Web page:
Not That:

It’s only Tuesday and I am already exhausted, how will I make it through this week?

Bridge of Tears



In Ireland, there is a place called the Bridge of Tears, it is named because for more than a hundred years, when family members decided to go to America, the entire family would escort them as far as possible and here on the Bridge of Tears the families would separate.  Family members going on to America would leave their beloved families to travel onward, who then returned home.  The bridge was named to reflect the experience of the families, who often knew that they would never again see their loved ones.

Five years ago, when my family and I drove my daughter to Virginia with her queen size bed roped to the top of the Yukon, I believed we were going on a temporary mission.  As often happens with single parents, we make our world revolve around our children.  We have to, rarely do couple relationships become serious when your baggage include 3+ kids, particularly if they are teenagers.

Since that time, my family has changed significantly, we all tried moving to Virginia and that did not work out.  I even got married to the most fantastic man I have ever met.

It wasn’t until this week that I realized that with all of those familial changes, I still have not left the Bridge of Tears.  As my daughters and I tried to plan this year where we could see each other and I felt rejected by their responses, I realized that I still stand by the Bridge waiting for them to change their minds and return from their destinations.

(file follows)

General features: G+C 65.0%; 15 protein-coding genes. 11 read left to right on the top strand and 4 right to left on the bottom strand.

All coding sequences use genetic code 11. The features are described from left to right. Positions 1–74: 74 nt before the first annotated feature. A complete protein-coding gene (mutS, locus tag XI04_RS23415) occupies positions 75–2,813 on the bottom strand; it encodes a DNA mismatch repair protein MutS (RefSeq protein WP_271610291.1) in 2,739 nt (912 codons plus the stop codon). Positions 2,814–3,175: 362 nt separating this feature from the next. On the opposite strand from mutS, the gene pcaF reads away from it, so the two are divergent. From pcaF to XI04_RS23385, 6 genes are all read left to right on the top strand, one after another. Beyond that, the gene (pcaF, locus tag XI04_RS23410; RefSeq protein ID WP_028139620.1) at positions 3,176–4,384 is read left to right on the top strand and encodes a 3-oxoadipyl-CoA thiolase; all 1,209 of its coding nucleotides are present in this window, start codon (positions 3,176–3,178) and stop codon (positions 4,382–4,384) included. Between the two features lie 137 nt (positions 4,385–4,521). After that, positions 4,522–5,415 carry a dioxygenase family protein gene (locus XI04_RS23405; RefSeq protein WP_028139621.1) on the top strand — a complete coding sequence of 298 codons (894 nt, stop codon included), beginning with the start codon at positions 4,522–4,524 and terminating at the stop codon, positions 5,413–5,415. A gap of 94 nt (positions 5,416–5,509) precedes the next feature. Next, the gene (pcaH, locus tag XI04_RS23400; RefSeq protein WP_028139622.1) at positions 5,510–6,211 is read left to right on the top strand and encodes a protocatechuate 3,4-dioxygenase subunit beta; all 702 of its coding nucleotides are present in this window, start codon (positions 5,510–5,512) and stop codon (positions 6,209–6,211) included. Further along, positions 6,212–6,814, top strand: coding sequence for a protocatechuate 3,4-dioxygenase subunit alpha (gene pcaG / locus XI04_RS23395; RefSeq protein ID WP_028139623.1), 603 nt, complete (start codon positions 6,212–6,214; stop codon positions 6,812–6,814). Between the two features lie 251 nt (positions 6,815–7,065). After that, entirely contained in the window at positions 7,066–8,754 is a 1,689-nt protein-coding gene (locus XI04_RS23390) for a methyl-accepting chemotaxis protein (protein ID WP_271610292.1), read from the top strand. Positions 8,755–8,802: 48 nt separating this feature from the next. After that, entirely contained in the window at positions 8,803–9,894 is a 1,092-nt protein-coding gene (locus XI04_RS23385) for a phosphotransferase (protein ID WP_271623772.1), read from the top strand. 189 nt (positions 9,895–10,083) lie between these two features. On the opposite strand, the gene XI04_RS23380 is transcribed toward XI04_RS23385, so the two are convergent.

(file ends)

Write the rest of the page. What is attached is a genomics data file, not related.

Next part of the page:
I have not left the Bridge of Tears because I am afraid if I do, the mere act of leaving the Bridge will mean that I have truly lost them.  I am afraid I will not be there to welcome them home, I will not be there to guide their way back.  I lament what cruel twist of fate would take them from me for so long.  But it is not to be.

My daughters make their own homes now, they make homes for their own children, they do not return to me or the childhood of yesterday.  What I realize that I must do today is, I must leave the Bridge of Tears.  I must make a new life.  I must learn to make a new home, I am very lucky and – by the best twist of fate – I have someone showing the way – my husband.




Live Well, Laugh Often, and Love Much

He has achieved success who has lived well, laughed often, and loved much; who has enjoyed the trust of pure women, the respect of intelligent men and the love of little children; who has filled his niche and accomplished his task; who has left the world better than he found it, whether an improved poppy, a perfect poem, or a rescued soul; who has always looked for the best in others and given them the best he had; whose life was an inspiration; whose memory a benediction.

Written by Bessie A. Stanley and published in 1911.

Reworded for Emerson’s quote:

To laugh often and much; To win the respect of intelligent people and the affection of children; To earn the appreciation of honest critics and endure the betrayal of false friends; To appreciate beauty, to find the best in others; To leave the world a bit better, whether by a healthy child, a garden patch, or a redeemed social condition; To know even one life has breathed easier because you have lived. This is to have succeeded.

It doesn’t surprise me that people keep attributing this work to a man, when it originally came from a woman.  When I was in school, I wrote a paper about the idolatry of male artists, while female artists are often ignored by history.  I just wanted to acknowledge Bessie A. Stanley for her enduringly positive philosophy.